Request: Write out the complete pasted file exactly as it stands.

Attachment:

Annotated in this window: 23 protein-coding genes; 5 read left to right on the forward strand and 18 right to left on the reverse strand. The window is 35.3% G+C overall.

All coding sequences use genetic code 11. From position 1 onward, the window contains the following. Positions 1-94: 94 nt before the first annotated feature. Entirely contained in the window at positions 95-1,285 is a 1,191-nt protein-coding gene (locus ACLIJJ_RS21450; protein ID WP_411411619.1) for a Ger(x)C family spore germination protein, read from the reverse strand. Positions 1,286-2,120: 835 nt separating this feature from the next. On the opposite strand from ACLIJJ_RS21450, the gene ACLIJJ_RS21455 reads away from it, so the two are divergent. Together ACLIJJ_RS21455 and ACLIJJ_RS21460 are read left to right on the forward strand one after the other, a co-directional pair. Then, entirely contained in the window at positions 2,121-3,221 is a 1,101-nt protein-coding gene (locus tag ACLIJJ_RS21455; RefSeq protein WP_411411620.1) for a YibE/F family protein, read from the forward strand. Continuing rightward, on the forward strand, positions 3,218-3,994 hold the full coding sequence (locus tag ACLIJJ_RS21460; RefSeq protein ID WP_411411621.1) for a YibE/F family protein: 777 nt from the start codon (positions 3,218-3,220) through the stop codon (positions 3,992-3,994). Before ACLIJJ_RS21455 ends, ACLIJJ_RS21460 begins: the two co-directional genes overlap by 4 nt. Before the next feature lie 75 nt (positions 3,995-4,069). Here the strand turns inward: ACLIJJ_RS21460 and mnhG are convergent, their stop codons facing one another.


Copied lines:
Annotated in this window: 23 protein-coding genes; 5 read left to right on the forward strand and 18 right to left on the reverse strand. The window is 35.3% G+C overall.

All coding sequences use genetic code 11. From position 1 onward, the window contains the following. Positions 1-94: 94 nt before the first annotated feature. Entirely contained in the window at positions 95-1,285 is a 1,191-nt protein-coding gene (locus ACLIJJ_RS21450; protein ID WP_411411619.1) for a Ger(x)C family spore germination protein, read from the reverse strand. Positions 1,286-2,120: 835 nt separating this feature from the next. On the opposite strand from ACLIJJ_RS21450, the gene ACLIJJ_RS21455 reads away from it, so the two are divergent. Together ACLIJJ_RS21455 and ACLIJJ_RS21460 are read left to right on the forward strand one after the other, a co-directional pair. Then, entirely contained in the window at positions 2,121-3,221 is a 1,101-nt protein-coding gene (locus tag ACLIJJ_RS21455; RefSeq protein WP_411411620.1) for a YibE/F family protein, read from the forward strand. Continuing rightward, on the forward strand, positions 3,218-3,994 hold the full coding sequence (locus tag ACLIJJ_RS21460; RefSeq protein ID WP_411411621.1) for a YibE/F family protein: 777 nt from the start codon (positions 3,218-3,220) through the stop codon (positions 3,992-3,994). Before ACLIJJ_RS21455 ends, ACLIJJ_RS21460 begins: the two co-directional genes overlap by 4 nt. Before the next feature lie 75 nt (positions 3,995-4,069). Here the strand turns inward: ACLIJJ_RS21460 and mnhG are convergent, their stop codons facing one another.